An interesting paradox has emerged during the past few years. Ever more computing infrastructure is embedded in the cloud, which tends to put the computing smarts further away from users. At the same time, however, an increasing portion of services and applications that consumers and businesses use requires instantaneous reactions that can't be handled in far-away clouds.
That can be a big problem. For instance, autonomous vehicles have to react to road conditions in real time. The cloud is not built for this level of interaction. The time it takes for signals to go from the vehicle to the control equipment and back almost certainly is too long. In addition to the distance the signals must traverse, time is spent working through network congestion and other impediments. And, to top it all off, the longer the distance, the greater the chances that a problem occurs. That isn't a good thing when an AV wants to know whether to brake or not.https://o1.qnsr.com/log/p.gif?;n=203;c=204663295;s=11915;x=7936;f=201904081034270;u=j;z=TIMESTAMP;a=20410779;e=i
The response to the challenge is to create a new layer of computing at the edge of the network. This functionality is located far closer to where it is needed. In meeting these challenges, edge computing cuts down on the amount of traffic that will proliferate as the Internet of Things (IoT) and 5G begin to roll out and the general use of broadband continues to rise.
The two elements will be complementary as the industry evolves.
"IoT, and more specifically Industrial IoT IIoT, promises to enable us to respond faster with better business outcomes provided we can effectively process the information," wrote Richard Soley, the executive director of the Industrial Internet Consortium (IIC), in response to questioned emailed by IT Business Edge. "To make that happen requires quite a lot of processing horsepower, likely distributed among potentially a large number of processors. As the number of processors proliferates, processing power swamps often undersupplied communications capability. Therefore, it just makes sense to do as much data reduction and analytics as is possible 'at the edge,' that is, where the data is collected."
To an outsider, it would seem that enabling this decentralized mix of cloud and edge computing to work together effectively and efficiently would be difficult. Handling huge loads of data in one place seems difficult enough. Divvying it up for processing in such a distributed fashion seems as if it would be a very difficult challenge.
That, however, isn't the case, according to Philip DesAutels, senior director of IoT for The Linux Foundation and executive director of EdgeX Foundry. He argues that network needs and complexity actually are reduced by cloud/edge cooperation. "I am taking the mass of data points created at the edge and processing it into actionable information that I then share with the cloud," he wrote. "In this way the edge becomes, to use Cisco's phrase, a fog - that is a soft, physical embodiment of the cloud. Also, it makes development and support easier. The cloud model can be mirrored at the edge. We have lots of experience with the cloud model now and are successful with it."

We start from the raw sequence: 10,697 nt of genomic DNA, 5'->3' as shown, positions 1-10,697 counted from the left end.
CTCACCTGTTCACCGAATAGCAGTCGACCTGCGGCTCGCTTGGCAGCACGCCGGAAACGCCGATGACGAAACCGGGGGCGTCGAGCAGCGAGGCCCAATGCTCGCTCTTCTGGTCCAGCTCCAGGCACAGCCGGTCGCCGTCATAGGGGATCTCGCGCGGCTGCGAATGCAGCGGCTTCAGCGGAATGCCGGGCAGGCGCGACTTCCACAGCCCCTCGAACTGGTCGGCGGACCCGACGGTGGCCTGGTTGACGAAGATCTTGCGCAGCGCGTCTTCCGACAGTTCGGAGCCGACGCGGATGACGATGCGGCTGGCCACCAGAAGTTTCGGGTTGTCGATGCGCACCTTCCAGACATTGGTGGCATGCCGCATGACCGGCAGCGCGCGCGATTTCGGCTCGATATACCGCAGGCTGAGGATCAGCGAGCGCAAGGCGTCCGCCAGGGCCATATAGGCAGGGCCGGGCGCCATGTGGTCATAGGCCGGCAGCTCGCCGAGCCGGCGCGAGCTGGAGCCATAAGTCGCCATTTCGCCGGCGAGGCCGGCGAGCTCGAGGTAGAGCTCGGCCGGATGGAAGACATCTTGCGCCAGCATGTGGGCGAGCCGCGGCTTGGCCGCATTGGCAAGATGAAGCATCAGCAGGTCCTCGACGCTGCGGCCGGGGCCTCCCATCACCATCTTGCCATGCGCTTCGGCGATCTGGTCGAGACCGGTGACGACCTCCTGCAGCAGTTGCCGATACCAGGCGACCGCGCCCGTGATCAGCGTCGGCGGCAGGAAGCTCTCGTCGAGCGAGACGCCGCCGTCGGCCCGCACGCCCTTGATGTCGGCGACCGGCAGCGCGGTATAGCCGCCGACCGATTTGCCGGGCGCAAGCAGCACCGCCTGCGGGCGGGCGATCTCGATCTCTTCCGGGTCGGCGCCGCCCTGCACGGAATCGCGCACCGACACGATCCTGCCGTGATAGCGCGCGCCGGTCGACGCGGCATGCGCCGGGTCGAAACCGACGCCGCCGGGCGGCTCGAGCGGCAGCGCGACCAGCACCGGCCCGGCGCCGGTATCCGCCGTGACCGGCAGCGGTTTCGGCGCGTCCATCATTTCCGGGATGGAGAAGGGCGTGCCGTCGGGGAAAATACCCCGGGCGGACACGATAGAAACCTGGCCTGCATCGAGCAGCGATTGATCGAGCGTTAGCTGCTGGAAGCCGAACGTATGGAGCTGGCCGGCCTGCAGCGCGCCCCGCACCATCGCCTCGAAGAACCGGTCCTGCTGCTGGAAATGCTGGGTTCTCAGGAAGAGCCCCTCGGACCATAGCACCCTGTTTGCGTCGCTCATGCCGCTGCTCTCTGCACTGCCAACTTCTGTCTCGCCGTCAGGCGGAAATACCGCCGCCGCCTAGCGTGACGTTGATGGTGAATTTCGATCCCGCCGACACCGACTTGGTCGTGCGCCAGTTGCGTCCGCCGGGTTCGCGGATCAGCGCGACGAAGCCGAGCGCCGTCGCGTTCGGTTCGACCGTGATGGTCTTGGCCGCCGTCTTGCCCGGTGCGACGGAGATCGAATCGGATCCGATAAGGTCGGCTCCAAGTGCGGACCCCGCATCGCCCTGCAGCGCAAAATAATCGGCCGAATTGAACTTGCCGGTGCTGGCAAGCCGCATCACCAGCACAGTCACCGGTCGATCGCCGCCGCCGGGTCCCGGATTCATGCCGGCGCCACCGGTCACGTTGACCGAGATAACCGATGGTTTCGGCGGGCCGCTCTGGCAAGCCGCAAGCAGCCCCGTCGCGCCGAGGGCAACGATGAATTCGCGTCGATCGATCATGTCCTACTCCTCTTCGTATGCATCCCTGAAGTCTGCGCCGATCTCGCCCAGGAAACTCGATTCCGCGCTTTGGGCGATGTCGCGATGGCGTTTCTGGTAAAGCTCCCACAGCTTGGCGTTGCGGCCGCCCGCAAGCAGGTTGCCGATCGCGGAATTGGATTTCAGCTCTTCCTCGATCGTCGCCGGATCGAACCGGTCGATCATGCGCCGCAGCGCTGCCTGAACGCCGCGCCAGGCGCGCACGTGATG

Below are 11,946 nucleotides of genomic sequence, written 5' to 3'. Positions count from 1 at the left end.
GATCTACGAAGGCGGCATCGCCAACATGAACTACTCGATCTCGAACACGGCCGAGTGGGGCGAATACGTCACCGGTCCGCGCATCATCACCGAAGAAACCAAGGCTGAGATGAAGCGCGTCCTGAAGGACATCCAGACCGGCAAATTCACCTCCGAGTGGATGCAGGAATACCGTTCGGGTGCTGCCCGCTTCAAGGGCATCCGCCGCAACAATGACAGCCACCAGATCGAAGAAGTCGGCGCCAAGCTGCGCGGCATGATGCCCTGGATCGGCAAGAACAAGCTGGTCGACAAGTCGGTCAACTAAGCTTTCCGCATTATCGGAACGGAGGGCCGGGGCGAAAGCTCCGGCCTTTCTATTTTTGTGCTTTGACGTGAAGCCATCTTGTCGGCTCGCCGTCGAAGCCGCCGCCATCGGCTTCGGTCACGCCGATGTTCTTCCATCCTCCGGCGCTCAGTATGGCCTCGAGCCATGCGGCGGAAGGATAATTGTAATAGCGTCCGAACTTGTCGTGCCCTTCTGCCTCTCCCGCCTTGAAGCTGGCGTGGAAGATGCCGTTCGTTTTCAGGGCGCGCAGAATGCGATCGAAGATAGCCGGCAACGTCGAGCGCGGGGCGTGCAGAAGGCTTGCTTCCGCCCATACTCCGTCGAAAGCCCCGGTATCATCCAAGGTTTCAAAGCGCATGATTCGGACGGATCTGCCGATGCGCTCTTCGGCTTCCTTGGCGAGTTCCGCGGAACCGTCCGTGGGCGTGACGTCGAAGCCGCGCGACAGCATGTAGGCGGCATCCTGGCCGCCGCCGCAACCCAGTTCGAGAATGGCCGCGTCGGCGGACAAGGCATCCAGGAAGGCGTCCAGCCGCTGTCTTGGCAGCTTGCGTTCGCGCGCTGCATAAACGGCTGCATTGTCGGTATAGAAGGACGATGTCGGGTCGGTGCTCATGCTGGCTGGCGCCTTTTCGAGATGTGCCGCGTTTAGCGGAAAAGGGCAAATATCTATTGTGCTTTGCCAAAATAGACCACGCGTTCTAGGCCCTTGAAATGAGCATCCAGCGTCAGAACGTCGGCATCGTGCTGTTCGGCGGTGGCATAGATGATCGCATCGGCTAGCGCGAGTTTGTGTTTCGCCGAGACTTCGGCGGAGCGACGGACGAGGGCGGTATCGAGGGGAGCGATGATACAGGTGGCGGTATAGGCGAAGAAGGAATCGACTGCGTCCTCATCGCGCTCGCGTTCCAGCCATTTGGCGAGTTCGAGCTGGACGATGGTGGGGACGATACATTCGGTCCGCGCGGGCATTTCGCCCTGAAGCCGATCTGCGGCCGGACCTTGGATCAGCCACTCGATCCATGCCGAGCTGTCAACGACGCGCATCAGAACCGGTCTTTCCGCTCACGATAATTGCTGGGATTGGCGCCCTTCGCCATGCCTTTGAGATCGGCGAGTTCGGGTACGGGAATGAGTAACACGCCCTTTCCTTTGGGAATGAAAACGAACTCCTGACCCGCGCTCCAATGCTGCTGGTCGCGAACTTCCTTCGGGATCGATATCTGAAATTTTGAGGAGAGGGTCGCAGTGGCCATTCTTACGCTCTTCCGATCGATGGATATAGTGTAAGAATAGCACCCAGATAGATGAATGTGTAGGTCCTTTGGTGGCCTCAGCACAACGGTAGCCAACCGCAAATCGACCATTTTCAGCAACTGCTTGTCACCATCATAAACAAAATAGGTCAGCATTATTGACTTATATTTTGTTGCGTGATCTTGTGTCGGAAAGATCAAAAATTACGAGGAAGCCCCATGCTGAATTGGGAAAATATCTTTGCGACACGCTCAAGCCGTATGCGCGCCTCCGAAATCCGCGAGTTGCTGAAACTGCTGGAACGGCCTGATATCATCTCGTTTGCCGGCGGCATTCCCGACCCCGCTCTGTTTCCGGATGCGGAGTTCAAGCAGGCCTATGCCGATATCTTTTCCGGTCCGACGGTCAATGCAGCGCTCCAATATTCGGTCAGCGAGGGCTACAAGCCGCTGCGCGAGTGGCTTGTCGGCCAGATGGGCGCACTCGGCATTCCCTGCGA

The distinction between the edge and the cloud will eventually fade. The result will be a pervasive blanket of computing with tasks performed where it makes sense to do so. The deciding factors will include the timeliness required, the level of criticality, the intensiveness of the computing task, and the willingness of users to pay.
The two layers will merge. "If it is data intensive, time sensitive, or highly automatable, it's inevitable it will live at the edge," wrote DesAutels. "The edge will soon stop being separate and distinct from the cloud … but instead will be more like a piece of the cloud. I have compute that runs remotely, most likely on someone else's infrastructure, that I scale up and down to meet the demands of business and I have infrastructure in my business that uses the same models (albeit scaled down a bit) that looks and acts like cloud infrastructure."
"The need to intricately choreograph the interactions between the edge and the core/cloud/whatever (and it’s not a simple two-tier architecture, it’s actually a complex, interwoven technology stack) is what makes edge computing a tough problem to solve," wrote Charles Araujo, a principal analyst for Intellyx LLC.
It is inevitable that we are entering the age of blanket computing. "It’s not as simple as just doing some processing here and other processing there," Araujo wrote. "While there will be a lot of transient data, there is an expectation of data continuity, so it will be like an elaborate dance that seamlessly moves data through a complex system and dynamically transforming it and combining it with other data to derive insights and achieve the intended business results."
Carl Weinschenk covers telecom for IT Business Edge. He writes about wireless technology, disaster recovery/business continuity, cellular services, the Internet of Things, machine-to-machine communications and other emerging technologies and platforms. He also covers net neutrality and related regulatory issues. Weinschenk has written about the phone companies, cable operators and related companies for decades and is senior editor of Broadband Technology Report. He can be reached at firstname.lastname@example.org and via twitter at @DailyMusicBrk.